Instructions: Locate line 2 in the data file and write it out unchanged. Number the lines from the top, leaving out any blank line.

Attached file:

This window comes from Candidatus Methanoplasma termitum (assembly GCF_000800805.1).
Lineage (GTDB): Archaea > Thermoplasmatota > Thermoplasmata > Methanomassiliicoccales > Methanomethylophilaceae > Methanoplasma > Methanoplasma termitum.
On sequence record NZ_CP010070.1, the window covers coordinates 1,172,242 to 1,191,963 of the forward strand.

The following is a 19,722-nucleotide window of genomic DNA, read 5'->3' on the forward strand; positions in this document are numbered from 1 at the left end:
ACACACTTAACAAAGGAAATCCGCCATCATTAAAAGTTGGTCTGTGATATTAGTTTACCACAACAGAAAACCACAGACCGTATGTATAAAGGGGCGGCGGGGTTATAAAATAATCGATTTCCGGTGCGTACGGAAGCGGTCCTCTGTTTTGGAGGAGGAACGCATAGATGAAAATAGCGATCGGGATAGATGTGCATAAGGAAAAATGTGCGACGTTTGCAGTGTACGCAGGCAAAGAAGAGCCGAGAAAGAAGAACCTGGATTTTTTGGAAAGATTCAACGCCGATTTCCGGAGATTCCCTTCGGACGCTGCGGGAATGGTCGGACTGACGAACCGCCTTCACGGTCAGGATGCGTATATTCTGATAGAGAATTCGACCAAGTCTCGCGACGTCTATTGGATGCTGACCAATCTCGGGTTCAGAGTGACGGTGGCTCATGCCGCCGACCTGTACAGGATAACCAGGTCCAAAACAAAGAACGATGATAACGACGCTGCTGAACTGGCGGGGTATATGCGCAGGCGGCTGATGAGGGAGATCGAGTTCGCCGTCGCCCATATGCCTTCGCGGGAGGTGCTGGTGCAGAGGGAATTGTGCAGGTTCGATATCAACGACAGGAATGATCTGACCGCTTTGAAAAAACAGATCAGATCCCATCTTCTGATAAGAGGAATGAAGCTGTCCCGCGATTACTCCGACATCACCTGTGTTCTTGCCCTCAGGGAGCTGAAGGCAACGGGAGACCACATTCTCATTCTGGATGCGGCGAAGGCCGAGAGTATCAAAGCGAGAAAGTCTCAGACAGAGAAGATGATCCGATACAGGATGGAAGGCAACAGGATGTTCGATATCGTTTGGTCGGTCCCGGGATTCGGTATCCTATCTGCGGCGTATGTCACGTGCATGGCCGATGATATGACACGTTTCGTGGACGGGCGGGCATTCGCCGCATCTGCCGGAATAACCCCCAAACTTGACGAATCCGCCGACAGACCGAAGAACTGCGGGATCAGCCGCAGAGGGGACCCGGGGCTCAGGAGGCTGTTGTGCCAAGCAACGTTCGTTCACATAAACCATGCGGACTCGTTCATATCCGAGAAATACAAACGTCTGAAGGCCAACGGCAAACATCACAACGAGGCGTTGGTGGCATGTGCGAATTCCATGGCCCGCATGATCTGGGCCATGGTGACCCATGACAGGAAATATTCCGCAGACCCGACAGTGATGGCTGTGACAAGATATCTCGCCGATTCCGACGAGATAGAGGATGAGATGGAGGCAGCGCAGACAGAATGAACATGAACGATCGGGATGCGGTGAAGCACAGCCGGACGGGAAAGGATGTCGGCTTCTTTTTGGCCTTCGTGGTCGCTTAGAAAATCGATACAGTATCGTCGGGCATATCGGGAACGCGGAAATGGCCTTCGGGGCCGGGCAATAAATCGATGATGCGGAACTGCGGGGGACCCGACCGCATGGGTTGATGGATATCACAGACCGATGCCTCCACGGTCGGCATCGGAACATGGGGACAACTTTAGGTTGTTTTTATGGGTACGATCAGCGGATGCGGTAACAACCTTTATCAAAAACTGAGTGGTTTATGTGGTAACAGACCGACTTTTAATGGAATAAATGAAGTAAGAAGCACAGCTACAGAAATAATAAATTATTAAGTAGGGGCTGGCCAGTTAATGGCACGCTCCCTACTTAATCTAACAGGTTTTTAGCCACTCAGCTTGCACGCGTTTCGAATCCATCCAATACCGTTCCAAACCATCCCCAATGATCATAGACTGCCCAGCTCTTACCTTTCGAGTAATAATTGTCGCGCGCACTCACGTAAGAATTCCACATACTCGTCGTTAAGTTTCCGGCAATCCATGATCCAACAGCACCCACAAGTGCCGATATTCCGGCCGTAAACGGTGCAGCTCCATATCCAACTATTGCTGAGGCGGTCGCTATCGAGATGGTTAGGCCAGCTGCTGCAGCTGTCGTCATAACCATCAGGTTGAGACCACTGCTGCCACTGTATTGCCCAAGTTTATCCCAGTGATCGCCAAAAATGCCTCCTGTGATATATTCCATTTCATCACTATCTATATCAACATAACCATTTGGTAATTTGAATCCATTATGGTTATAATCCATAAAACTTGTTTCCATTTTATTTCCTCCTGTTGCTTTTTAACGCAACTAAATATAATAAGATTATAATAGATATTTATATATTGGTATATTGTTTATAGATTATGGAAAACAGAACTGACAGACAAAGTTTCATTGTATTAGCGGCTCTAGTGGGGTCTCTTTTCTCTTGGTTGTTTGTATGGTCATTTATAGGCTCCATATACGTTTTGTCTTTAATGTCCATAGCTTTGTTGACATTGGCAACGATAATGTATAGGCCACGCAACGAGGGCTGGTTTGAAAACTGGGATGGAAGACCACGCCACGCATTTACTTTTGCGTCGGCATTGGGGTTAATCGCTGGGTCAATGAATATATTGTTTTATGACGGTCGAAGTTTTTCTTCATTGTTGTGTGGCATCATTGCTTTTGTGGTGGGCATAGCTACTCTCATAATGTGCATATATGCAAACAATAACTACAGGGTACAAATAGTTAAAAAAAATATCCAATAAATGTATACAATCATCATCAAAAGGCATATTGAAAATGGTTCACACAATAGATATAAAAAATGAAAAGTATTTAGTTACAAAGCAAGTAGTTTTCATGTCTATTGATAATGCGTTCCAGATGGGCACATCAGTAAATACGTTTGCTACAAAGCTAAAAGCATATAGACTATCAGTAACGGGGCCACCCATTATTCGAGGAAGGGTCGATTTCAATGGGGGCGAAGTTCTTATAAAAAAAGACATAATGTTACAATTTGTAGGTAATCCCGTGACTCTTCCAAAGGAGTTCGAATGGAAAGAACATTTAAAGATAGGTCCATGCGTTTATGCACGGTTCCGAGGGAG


Lineage (GTDB): Archaea > Thermoplasmatota > Thermoplasmata > Methanomassiliicoccales > Methanomethylophilaceae > Methanoplasma > Methanoplasma termitum.